Connected to the movement in the early twentieth century to “return to nature” was the representation of nudes by the German Expressionists. At the turn of the century, Germany erupted with nudist colonies, emerging “from a desire to reunite the nude with nature”. Though the nude had long been a popular subject in art, Die Brücke treated the subject without any of the delicacy and softness previously applied. Without the Classical or biblical imagery traditionally associated with nudes in art, the painting and prints of Die Brücke took on sexual or erotic undertones.
The above contemporary work shows a difference in approach from the artists of Die Brücke. In the works of Die Brücke, the nude is nearly always a woman, shown either alone or with other nude women. But in the twenty-ﬁrst century, nudes are often shown as couples. Here, the embracing couple suggests that in the twenty-ﬁrst century, nudity is not solely equated with primitive humanity and a return to nature. Instead we see intimacy, a naked honesty which Die Brücke attempted to represent in other facets of their work. For this contemporary artist, nudity exemplifies a non-erotic intimacy and sensuality that may be interpreted as being in direct contrast to the rough-hewn lines of the woodblock.
On the other hand, the roughness wood lends to a print can also, like in Brücke prints, heighten sense of violence sometimes associated with nudes. The above print, for example, depicts not only a sexual representation of a nude couple, but depicts the act of sex in itself. The contrast of the black with the white and of the blood red ink (which the artist noted stayed glossy and wet-looking) heightens this tension, and gives the centered composition an energy which makes the image leap off the page.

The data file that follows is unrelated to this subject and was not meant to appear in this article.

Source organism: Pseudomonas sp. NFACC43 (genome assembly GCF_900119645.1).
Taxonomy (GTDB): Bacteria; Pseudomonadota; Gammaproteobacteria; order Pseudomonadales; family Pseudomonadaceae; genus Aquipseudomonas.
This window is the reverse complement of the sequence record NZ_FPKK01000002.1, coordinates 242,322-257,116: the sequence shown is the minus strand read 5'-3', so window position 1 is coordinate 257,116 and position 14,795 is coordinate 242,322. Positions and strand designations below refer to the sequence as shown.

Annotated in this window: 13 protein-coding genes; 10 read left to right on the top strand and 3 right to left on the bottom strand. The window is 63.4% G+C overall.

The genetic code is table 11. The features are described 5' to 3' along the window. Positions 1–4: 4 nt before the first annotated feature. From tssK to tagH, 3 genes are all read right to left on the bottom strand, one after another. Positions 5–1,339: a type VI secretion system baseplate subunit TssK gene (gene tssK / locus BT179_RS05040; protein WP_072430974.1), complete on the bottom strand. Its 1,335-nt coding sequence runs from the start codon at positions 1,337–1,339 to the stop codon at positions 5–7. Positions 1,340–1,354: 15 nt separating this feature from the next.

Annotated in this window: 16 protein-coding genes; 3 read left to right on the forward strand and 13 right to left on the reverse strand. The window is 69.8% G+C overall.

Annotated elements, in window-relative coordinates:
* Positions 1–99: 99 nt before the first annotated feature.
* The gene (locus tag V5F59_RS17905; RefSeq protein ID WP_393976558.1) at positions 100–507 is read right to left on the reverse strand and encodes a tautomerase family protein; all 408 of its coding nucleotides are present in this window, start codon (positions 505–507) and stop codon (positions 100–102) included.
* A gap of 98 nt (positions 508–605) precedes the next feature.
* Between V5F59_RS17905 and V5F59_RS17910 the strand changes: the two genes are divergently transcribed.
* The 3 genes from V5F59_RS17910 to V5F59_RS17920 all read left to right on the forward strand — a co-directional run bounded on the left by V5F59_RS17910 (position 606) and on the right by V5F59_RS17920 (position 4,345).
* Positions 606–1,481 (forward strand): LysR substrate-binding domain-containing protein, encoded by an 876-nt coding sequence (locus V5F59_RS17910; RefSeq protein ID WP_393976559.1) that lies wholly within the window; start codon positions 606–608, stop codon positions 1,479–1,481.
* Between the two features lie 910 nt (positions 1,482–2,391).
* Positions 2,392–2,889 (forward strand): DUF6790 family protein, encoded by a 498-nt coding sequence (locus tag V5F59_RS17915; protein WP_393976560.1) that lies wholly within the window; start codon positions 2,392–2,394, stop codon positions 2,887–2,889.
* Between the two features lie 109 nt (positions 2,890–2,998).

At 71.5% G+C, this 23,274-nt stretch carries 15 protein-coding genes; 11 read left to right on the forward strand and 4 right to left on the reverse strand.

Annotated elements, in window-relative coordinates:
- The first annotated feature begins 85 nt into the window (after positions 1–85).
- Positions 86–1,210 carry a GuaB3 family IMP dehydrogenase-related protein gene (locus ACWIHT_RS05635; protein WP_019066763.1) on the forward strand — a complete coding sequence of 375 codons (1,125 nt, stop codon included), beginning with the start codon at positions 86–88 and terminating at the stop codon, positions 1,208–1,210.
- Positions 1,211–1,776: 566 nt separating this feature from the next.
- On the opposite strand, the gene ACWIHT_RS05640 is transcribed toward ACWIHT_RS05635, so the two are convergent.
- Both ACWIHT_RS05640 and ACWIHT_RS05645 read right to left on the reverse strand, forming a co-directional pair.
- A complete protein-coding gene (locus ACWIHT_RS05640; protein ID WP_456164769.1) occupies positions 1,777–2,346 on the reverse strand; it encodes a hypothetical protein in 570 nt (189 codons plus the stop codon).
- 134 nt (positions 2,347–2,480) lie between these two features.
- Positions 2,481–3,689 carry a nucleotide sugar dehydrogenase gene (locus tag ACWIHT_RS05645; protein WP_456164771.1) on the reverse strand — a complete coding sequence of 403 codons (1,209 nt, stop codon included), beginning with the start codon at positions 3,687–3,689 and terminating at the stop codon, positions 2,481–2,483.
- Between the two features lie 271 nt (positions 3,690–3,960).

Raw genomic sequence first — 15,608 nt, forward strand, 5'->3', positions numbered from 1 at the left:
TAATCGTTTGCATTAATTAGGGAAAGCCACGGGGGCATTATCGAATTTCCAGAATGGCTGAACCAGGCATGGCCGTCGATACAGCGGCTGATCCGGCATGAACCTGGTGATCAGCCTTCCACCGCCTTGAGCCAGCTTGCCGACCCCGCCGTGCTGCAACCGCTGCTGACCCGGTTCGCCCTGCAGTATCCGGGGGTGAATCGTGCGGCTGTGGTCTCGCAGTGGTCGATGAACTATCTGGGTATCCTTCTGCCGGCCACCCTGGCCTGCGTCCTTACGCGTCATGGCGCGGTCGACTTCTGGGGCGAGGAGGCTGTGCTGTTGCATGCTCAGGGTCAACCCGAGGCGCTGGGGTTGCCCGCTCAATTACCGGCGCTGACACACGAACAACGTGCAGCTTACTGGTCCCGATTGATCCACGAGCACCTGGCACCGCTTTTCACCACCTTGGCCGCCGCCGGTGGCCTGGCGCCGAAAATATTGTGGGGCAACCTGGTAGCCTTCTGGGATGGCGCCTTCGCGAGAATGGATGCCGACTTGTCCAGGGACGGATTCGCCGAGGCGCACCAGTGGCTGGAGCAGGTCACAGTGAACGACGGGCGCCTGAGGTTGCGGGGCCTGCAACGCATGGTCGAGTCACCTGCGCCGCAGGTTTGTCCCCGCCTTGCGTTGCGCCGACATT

The Brücke artists, in their obsessive search for authenticity and directness, printed portraits “with the intent to reveal their subject’s innermost essence”. Contemporary printmakers often approach portraits with even more expression. The aim is to create a likeness that is recognizable and at the same time illustrates that person’s life or spirit. In the self portrait above, the viewer immediately comprehends a darkness. This is seen in both in the literal sense, that the print is cut in white line and that the paper picks up a large amount of black ink, and in a ﬁgurative sense. The smoke from the subject’s cigarette swirls into the it form of what is either a siren or a man being thrown from a boat. His decaying skeleton arm reaches for a glass of wine as he stares vacantly past the viewer. His tattoo bears a record of him having mixed up his art and his own self-destruction. The viewer immediately understands what the artist’s current state is, just from these visual cues.